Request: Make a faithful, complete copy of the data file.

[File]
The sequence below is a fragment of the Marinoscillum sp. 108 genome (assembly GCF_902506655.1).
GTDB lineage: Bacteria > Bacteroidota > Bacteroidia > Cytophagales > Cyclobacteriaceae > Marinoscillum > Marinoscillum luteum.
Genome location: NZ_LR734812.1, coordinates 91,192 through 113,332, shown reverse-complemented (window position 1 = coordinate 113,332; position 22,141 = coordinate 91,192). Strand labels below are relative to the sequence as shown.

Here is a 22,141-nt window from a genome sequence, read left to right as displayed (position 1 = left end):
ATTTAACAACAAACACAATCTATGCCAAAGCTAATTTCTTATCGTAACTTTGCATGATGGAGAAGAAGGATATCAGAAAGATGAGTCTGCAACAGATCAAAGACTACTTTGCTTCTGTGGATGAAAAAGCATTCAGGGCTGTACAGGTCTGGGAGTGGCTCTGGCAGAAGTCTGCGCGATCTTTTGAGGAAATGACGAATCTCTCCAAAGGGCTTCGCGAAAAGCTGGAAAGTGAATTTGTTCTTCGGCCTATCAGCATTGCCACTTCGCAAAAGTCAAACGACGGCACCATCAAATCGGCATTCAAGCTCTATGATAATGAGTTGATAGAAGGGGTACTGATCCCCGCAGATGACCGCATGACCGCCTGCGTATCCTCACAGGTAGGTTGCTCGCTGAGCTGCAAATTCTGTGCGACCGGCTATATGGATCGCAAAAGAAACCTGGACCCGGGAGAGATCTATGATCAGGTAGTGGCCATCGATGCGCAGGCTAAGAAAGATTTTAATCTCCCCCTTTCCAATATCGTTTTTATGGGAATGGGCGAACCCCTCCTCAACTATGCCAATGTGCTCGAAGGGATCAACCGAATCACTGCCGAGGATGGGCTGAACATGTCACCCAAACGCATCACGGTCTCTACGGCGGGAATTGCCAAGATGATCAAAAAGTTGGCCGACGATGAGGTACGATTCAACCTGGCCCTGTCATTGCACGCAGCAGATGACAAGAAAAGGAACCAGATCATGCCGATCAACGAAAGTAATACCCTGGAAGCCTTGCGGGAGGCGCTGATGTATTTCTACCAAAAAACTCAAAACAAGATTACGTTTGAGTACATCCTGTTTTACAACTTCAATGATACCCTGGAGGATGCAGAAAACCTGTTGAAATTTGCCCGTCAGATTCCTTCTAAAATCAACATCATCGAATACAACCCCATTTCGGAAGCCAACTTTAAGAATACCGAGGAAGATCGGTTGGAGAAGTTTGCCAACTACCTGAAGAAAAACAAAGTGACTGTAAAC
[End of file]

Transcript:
The sequence below is a fragment of the Marinoscillum sp. 108 genome (assembly GCF_902506655.1).
GTDB lineage: Bacteria > Bacteroidota > Bacteroidia > Cytophagales > Cyclobacteriaceae > Marinoscillum > Marinoscillum luteum.
Genome location: NZ_LR734812.1, coordinates 91,192 through 113,332, shown reverse-complemented (window position 1 = coordinate 113,332; position 22,141 = coordinate 91,192). Strand labels below are relative to the sequence as shown.

Here is a 22,141-nt window from a genome sequence, read left to right as displayed (position 1 = left end):
ATTTAACAACAAACACAATCTATGCCAAAGCTAATTTCTTATCGTAACTTTGCATGATGGAGAAGAAGGATATCAGAAAGATGAGTCTGCAACAGATCAAAGACTACTTTGCTTCTGTGGATGAAAAAGCATTCAGGGCTGTACAGGTCTGGGAGTGGCTCTGGCAGAAGTCTGCGCGATCTTTTGAGGAAATGACGAATCTCTCCAAAGGGCTTCGCGAAAAGCTGGAAAGTGAATTTGTTCTTCGGCCTATCAGCATTGCCACTTCGCAAAAGTCAAACGACGGCACCATCAAATCGGCATTCAAGCTCTATGATAATGAGTTGATAGAAGGGGTACTGATCCCCGCAGATGACCGCATGACCGCCTGCGTATCCTCACAGGTAGGTTGCTCGCTGAGCTGCAAATTCTGTGCGACCGGCTATATGGATCGCAAAAGAAACCTGGACCCGGGAGAGATCTATGATCAGGTAGTGGCCATCGATGCGCAGGCTAAGAAAGATTTTAATCTCCCCCTTTCCAATATCGTTTTTATGGGAATGGGCGAACCCCTCCTCAACTATGCCAATGTGCTCGAAGGGATCAACCGAATCACTGCCGAGGATGGGCTGAACATGTCACCCAAACGCATCACGGTCTCTACGGCGGGAATTGCCAAGATGATCAAAAAGTTGGCCGACGATGAGGTACGATTCAACCTGGCCCTGTCATTGCACGCAGCAGATGACAAGAAAAGGAACCAGATCATGCCGATCAACGAAAGTAATACCCTGGAAGCCTTGCGGGAGGCGCTGATGTATTTCTACCAAAAAACTCAAAACAAGATTACGTTTGAGTACATCCTGTTTTACAACTTCAATGATACCCTGGAGGATGCAGAAAACCTGTTGAAATTTGCCCGTCAGATTCCTTCTAAAATCAACATCATCGAATACAACCCCATTTCGGAAGCCAACTTTAAGAATACCGAGGAAGATCGGTTGGAGAAGTTTGCCAACTACCTGAAGAAAAACAAAGTGACTGTAAAC